Northeast Energy News

New Jersey doubles offshore wind target

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OFFSHORE WIND: New Jersey more than doubles its offshore wind target to 7.5 GW, which could provide half of the state’s electricity by the mid-2030s. (Greentech Media)

ALSO:
• A fishermen’s group says a proposed uniform layout of wind turbines off New England backed by the wind industry does not address their concerns. (Worcester Telegram)
• Floating wind turbines off Maine could be operational by 2022 and will be watched by the industry as a way to tap wind resources farther away from shore and avoid local opposition. (InsideClimate News)
• The developer of an offshore wind hub at the site of a closed Massachusetts power plant says plans are proceeding despite the presence of businesses operating on other parts of the property without permits. (Herald News)
• Coastal Delaware residents criticize an agreement between the state and an offshore wind developer to use part of a state park as an interconnection point for a proposed wind project. (Delaware online)

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EFFICIENCY: A Massachusetts state grant will test the potential for passive house design in rental units by seeking to reduce energy use by at least 60% compared to conventional construction. (Energy News Network) 

POWER PLANTS: The head of an environmental committee in the Maryland legislature will introduce a bill to shutter the six remaining coal plants in the state as a statewide poll shows widespread support for the move. (Maryland Matters, Sierra Club)

NATURAL GAS: National Grid says it is working on alternatives to address a gas shortage in the New York City area as the state turns up the pressure for it to end a moratorium on new hookups. (Politico)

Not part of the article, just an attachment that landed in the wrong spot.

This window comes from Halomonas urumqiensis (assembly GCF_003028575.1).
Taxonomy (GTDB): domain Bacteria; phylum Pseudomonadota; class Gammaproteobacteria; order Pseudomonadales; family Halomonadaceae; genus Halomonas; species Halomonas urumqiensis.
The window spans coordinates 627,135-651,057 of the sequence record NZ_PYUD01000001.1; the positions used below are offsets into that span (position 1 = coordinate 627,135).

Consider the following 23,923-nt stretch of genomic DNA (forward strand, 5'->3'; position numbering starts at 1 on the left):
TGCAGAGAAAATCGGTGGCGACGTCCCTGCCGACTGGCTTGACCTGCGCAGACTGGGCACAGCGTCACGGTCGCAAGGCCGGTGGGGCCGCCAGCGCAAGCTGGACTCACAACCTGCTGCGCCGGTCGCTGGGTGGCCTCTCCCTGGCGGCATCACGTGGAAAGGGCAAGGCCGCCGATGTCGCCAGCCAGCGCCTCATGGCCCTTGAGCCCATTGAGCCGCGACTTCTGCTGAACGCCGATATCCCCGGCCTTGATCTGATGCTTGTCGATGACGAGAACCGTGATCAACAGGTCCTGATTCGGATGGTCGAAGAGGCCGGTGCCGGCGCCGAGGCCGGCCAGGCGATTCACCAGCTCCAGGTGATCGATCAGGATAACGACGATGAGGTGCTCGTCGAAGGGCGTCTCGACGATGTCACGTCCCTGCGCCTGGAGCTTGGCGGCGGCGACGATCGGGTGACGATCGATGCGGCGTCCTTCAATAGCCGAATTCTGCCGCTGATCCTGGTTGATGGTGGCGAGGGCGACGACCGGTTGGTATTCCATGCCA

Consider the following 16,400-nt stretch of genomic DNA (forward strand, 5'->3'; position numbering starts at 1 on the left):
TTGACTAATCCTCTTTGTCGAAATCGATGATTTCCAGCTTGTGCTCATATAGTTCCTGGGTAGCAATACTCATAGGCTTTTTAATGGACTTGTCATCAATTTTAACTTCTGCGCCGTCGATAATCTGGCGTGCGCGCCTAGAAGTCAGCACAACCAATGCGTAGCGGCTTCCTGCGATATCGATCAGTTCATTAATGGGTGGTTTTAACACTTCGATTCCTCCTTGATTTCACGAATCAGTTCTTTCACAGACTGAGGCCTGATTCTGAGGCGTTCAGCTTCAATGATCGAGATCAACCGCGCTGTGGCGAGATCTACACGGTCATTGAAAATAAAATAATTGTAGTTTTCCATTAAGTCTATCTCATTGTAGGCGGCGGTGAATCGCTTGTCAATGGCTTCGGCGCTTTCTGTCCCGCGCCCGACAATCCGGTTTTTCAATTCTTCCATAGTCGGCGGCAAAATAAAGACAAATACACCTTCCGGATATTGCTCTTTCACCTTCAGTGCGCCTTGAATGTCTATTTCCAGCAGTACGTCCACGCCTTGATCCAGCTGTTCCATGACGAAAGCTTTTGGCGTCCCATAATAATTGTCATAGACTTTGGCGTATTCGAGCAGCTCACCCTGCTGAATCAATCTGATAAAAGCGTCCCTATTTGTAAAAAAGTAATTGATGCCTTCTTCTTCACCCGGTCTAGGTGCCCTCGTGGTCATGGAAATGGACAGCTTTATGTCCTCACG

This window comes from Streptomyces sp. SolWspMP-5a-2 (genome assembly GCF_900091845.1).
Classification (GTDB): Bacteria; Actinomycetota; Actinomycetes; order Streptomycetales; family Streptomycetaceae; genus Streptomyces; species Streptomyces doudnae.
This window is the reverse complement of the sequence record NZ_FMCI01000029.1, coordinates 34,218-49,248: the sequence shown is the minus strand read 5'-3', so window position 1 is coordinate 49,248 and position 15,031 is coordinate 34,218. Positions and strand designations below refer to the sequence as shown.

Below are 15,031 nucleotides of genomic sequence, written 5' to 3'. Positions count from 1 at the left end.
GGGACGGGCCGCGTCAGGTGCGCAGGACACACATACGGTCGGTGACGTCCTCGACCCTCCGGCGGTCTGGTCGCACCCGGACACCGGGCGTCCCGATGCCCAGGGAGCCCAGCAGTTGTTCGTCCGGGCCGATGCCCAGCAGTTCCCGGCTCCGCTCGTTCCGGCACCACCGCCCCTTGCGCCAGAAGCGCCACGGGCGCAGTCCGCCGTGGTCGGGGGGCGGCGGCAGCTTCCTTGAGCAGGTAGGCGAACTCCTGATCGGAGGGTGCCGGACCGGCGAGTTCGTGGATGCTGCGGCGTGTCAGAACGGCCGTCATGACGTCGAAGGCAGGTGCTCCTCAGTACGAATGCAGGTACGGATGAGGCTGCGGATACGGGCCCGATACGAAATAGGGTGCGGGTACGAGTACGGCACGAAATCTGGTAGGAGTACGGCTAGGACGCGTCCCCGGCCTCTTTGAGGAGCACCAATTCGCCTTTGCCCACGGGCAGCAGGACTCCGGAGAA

EMISSIONS: Lawmakers from western Pennsylvania will fight Gov. Tom Wolf’s move to join a regional cap-and-trade emissions compact, saying it will hurt the fossil fuel sector and consumers. (TribLive)

TRANSMISSION: An analyst says a rebuilt 86-mile power line in northern New York will relieve congestion and lower power prices in that part of the state. (Platts)

HYDROPOWER: An environmental group withdraws its previous support of a transmission line to import Canadian hydropower to New York City and is joined by the energy industry to oppose the project. (Albany Times Union)

SOLAR: A New Hampshire city approves a solar installation on a former landfill that could be expanded if the state increases its cap on net metered projects. (New Hampshire Union Leader)

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GRID: PJM names Manu Asthana as president and CEO effective January 1. He was president of Direct Energy Home in North America where he combined the company’s retail electricity and home services businesses. (news release) 

COMMENTARY:
A solar advocate says Massachusetts has lagged behind in its former position as a climate leader and has been passed by New York. (Berkshire Eagle)
A think tank says Maine consumers would suffer under a plan to take over the state’s electric utilities with higher costs and no guarantees of improved service. (Maine Wire)
A former federal pipeline safety regulator says New York’s moratorium on new pipelines is stifling economic growth and hurting consumers. (Albany Times Union)
An analyst says federal review of pipelines is outdated and needs to consider environmental and landowner impacts more thoroughly. (Utility Dive)

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